National Athletic Trainers' Association (NATA) Gives Guidelines For Overuse Injury Prevention

When discussing topics that focus on the genuine health and safety concerns for athletes, I like to seek out information from those who deal with such things on a regular basis. One group I would have to include in this discussion would be athletic trainers. The importance of, and weight behind, suggested guidelines these individuals might give (through their national association) would have to be held in high regard as they are certainly on the front lines of this issue.

A recent recommendation from NATA, published in the article New Guidelines to Prevent Pediatric Overuse Injuries in Sports at, include six steps for making school athletics safer:

• Injury surveillance,
• Pre-participation physical exams (PPEs),
• Identification of physical risk factors,
• Sport alterations,
• Training and conditioning programs,
• Delayed sports specialization.

(For more detailed information on these suggested steps go HERE)

Each of these guidelines helps to decrease the risk of overuse injuries through the proactive approach they take--they are directed right at the root causes of the problem. However, there are two I would like to discuss in more detail.

Training and conditioning programs:  It cannot be stressed enough that proper functional movement-type training be an integral part of every athlete's program. What this means is that the athlete be conditioned in the same manner their sport requires them to move, and that strong consideration be given to how the body moves as a unit to produce these required motions.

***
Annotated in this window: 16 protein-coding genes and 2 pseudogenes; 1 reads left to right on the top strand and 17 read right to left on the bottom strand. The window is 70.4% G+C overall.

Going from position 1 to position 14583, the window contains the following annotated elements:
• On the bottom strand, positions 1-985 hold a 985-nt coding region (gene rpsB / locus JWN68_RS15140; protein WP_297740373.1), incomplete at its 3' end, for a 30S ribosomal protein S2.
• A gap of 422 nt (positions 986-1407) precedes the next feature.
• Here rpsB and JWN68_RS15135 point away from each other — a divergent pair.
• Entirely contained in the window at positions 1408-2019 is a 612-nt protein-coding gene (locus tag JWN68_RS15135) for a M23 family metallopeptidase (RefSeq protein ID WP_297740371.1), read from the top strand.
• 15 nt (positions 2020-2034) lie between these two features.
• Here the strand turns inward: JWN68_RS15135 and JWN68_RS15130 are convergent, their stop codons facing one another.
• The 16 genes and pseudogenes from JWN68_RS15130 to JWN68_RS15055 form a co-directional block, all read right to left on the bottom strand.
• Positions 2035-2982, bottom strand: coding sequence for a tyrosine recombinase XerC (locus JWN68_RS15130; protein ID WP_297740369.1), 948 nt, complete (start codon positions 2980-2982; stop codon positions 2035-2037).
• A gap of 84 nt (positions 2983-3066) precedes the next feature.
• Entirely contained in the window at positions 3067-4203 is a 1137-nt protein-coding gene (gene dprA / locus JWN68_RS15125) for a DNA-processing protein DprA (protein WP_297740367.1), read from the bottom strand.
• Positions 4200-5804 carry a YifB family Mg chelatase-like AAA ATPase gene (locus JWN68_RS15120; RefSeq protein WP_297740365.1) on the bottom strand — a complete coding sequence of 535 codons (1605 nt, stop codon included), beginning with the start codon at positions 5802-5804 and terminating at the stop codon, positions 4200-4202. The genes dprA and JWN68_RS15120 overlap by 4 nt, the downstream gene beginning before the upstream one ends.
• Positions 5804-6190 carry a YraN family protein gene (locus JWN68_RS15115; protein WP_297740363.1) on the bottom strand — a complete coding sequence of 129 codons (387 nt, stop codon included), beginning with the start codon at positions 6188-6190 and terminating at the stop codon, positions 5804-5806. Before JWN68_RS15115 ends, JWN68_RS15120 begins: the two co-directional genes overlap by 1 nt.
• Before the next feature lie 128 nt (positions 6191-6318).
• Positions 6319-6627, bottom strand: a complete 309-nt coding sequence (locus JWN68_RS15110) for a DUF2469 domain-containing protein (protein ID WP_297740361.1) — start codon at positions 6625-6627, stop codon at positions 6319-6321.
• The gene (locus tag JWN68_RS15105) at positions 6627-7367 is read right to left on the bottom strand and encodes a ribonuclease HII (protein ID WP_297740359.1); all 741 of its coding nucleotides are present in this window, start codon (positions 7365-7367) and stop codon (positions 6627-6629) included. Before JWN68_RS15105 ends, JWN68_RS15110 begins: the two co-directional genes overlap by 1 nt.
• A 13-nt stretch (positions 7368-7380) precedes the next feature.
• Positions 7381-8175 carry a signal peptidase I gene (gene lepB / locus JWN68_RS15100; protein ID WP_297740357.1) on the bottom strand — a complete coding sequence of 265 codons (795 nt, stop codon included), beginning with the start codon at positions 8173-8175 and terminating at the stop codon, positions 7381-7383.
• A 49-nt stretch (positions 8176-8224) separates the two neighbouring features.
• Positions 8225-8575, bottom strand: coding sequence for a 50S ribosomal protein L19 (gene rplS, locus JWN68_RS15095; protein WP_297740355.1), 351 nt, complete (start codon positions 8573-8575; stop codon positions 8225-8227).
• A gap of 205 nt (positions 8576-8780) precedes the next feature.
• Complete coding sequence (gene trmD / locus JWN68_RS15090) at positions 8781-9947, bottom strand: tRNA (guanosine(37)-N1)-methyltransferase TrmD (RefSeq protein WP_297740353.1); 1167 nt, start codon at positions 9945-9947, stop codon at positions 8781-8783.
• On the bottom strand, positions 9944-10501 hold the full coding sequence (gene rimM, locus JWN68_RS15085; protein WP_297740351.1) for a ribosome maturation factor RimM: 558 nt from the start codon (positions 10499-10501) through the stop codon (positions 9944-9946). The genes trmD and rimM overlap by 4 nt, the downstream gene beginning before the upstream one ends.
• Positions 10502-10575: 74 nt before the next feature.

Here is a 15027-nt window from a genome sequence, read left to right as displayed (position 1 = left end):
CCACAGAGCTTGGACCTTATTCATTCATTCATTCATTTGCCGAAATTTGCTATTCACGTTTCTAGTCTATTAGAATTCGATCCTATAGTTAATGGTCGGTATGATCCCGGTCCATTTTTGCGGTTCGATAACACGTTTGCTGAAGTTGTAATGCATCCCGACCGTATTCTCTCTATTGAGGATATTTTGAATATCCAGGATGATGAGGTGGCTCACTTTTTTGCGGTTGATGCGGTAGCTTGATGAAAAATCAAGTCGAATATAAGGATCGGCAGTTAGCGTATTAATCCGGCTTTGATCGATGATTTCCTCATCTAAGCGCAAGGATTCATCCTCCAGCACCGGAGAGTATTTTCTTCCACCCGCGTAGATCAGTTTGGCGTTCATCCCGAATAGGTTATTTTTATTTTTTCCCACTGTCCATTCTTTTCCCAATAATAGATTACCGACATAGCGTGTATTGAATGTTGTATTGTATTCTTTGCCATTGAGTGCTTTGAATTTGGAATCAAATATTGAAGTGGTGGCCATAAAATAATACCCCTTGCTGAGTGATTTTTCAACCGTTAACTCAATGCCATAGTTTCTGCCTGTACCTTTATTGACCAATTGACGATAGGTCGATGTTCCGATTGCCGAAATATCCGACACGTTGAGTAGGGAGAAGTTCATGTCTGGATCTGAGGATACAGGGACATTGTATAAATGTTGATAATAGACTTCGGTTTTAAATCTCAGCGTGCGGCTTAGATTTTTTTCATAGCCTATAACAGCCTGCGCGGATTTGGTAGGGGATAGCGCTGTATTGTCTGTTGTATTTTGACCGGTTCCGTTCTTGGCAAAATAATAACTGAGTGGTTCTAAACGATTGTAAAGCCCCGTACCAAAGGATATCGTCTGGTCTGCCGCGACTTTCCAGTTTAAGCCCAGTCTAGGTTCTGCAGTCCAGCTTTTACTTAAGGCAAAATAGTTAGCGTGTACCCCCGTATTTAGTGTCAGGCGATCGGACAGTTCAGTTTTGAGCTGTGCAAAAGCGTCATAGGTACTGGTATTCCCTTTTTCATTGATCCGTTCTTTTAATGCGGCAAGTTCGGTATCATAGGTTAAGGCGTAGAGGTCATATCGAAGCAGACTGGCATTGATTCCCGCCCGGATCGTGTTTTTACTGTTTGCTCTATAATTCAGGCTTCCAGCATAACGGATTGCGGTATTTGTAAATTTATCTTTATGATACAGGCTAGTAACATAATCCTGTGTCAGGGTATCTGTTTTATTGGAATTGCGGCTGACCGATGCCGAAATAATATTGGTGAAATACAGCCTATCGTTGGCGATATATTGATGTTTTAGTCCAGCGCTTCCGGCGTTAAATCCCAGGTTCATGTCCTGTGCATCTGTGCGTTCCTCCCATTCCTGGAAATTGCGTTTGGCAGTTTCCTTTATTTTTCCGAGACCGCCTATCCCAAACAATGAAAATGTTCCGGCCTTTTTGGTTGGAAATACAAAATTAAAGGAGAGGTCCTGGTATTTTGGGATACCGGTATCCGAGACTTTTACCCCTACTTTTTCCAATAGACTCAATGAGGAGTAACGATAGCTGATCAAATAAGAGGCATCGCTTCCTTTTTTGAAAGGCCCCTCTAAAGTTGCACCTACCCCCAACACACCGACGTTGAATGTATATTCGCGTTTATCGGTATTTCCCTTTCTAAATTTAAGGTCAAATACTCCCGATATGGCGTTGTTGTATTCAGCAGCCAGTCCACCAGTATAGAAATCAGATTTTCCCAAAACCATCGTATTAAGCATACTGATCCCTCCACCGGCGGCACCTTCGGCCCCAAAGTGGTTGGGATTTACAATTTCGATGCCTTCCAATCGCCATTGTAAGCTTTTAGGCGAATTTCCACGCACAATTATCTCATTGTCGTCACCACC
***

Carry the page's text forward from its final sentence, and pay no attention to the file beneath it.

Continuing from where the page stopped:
Sports movements are not generally accomplished by using only one or two muscles but rather using many muscle groups, connected in sequence. The body's kinetic chain--in this reference, how all muscles work together--is what allows for quick, powerful, efficient, effective, and SAFE movements to occur. Leaving areas of the chain weak and untrained diminishes its effectiveness and safety.

Delayed sports specialization:  This suggestion is referring to the current trend of athletes specializing in only one sport at younger and younger ages, well before puberty. This tends to stifle wide-ranging physical movement development and increases risk of overuse injury due to consistent overabundance of repetitive motion--just too much of the same movements over and over.

However, I want you to notice the very important word "delayed" in their recommendation. There are some who have taken this "sports specialization is bad" theme to the extreme, interpreting it to mean NEVER. In light of this, I would like to add to this piece a statement from the American Academy of Pediatrics policy page:

Research supports the recommendation that child athletes avoid early sports specialization. Those who participate in a variety of sports and specialize only after reaching the age of puberty tend to be more consistent performers, have fewer injuries, and adhere to sports play longer than those who specialize early.

As you can see by the above quote, and the guidelines from NATA, it is not "never" that they are recommending but much later than what the current trends are showing.

Personally, and in general, I would rather a student athlete wait until they are in their freshman or sophomore year of high school before they consider any form of specialization. And this is only if THEY THEMSELVES decide they want to take their abilities in a specific sport to the next level. If not, I encourage student athletes to participate in multiple sports, of their choosing, all through high school.

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